Selective inhibitors of cyclooxygenase-2 (prostaglandin-endoperoxide synthase-2; COX-2) augment the rate of hexose uptake in myotubes by recruiting glucose transporter-4 (GLUT-4) to the plasma membrane in an insulin- and AMPKα-independent manner [Alpert E, Gruzman A, Lardi-Studler B, Cohen G, Reich R, Sasson S. Cyclooxygenase-2 (PTGS2) inhibitors augment the rate of hexose transport in L6 myotubes in an insulin- and AMPKα-independent manner. Diabetologia 2006;49:562-70]. We aimed at elucidating the molecular interactions that mediate this effect of COX-2 inhibitors in L6 myotubes. The effects of the inhibitors niflumic acid, nimesulide and rofecoxib on activities and phosphorylation state of key proteins in the insulin transduction pathway were determined. These inhibitors did not induce specific tyrosine phosphorylation in IRS-1, could not assemble a functional IRS-PI3K-PKB/Akt complex and did not activate GSK3α/β, JNK1/2, ERK1/2, p38-MAPK or c-Cbl by site-specific phosphorylation(s). Yet, like insulin, they activated mTOR and induced downstream threonine phosphorylation in p70S6K and 4EBP1. However, rapamycin, which inhibits mTOR enzymatic activity, did not interfere with COX-2 inhibitor-induced stimulation of hexose uptake in myotube. Thus, mTOR activation was not required for COX-2 inhibitor-dependent augmentation of hexose transport in myotubes. Because PKCδ has also been shown to activate mTOR, we asked whether COX-2 inhibitors activate mTOR by a prior activation of PKCδ. Indeed, all three inhibitors induced tyrosine phosphorylation in PKCδ and stimulated its kinase activity. Moreover, pharmacological inhibition of PKCδ or the expression of a dominant-negative form of PKCδ in myotubes completely abolished COX-2 inhibitor-dependent stimulation of hexose uptake. This study shows that selective COX-2 inhibitors activate a unique PKCδ-dependent pathway to increase GLUT-4 abundance in the plasma membrane of myotubes and augment the rate of hexose transport.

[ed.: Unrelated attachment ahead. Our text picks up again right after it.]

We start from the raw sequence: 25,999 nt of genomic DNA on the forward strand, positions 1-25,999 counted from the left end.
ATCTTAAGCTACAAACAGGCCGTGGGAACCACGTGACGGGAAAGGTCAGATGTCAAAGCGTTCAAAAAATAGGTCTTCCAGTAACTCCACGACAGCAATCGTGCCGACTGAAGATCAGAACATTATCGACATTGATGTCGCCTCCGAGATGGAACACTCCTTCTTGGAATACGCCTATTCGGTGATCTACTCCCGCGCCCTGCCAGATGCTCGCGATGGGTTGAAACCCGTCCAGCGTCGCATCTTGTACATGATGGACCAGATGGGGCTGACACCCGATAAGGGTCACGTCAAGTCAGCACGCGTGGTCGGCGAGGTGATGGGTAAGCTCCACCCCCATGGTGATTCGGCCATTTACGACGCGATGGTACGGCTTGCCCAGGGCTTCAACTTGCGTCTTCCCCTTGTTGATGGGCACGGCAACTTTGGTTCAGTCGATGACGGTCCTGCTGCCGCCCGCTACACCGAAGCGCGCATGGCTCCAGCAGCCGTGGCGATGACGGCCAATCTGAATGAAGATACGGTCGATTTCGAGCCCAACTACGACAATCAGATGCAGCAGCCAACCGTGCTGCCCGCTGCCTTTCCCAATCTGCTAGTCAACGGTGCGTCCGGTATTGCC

Bibliographical noteFunding Information:
We thank Ms. L. Hammer for her assistance in performing the in vitro PKCδ kinase assay. S. Sasson is a member of the David R. Bloom Center for Pharmacy at the Hebrew University of Jerusalem. E. Alpert and A. Gruzman received fellowships from the Hebrew University Center for Diabetes Research. This work was supported by grants from the Chief Scientist of the Israel Ministry of Health, the Yedidut Foundation Mexico and the David R. Bloom Center for Pharmacy at the Hebrew University of Jerusalem.
- Cyclooxygenase-2 inhibitors
- Glucose transport
- Niflumic acid
- Skeletal muscle